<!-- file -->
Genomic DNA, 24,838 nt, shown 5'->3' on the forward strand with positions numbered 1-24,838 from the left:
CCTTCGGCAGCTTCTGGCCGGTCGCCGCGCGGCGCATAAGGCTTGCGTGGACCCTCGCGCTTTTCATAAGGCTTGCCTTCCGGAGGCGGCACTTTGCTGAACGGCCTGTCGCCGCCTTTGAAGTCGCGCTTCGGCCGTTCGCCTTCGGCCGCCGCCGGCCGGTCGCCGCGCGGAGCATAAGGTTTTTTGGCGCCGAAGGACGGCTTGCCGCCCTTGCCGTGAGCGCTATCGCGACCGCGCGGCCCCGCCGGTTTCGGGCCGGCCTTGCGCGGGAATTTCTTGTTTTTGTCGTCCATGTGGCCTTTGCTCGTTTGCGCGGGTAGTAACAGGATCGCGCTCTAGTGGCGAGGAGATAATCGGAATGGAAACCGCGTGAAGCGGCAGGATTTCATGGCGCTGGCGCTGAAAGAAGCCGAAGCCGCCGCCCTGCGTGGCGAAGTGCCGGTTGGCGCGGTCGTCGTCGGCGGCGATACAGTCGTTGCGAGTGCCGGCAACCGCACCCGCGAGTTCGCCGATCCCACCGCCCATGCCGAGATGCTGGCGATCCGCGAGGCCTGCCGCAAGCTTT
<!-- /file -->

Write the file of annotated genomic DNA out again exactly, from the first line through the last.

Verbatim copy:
Genomic DNA, 24,838 nt, shown 5'->3' on the forward strand with positions numbered 1-24,838 from the left:
CCTTCGGCAGCTTCTGGCCGGTCGCCGCGCGGCGCATAAGGCTTGCGTGGACCCTCGCGCTTTTCATAAGGCTTGCCTTCCGGAGGCGGCACTTTGCTGAACGGCCTGTCGCCGCCTTTGAAGTCGCGCTTCGGCCGTTCGCCTTCGGCCGCCGCCGGCCGGTCGCCGCGCGGAGCATAAGGTTTTTTGGCGCCGAAGGACGGCTTGCCGCCCTTGCCGTGAGCGCTATCGCGACCGCGCGGCCCCGCCGGTTTCGGGCCGGCCTTGCGCGGGAATTTCTTGTTTTTGTCGTCCATGTGGCCTTTGCTCGTTTGCGCGGGTAGTAACAGGATCGCGCTCTAGTGGCGAGGAGATAATCGGAATGGAAACCGCGTGAAGCGGCAGGATTTCATGGCGCTGGCGCTGAAAGAAGCCGAAGCCGCCGCCCTGCGTGGCGAAGTGCCGGTTGGCGCGGTCGTCGTCGGCGGCGATACAGTCGTTGCGAGTGCCGGCAACCGCACCCGCGAGTTCGCCGATCCCACCGCCCATGCCGAGATGCTGGCGATCCGCGAGGCCTGCCGCAAGCTTT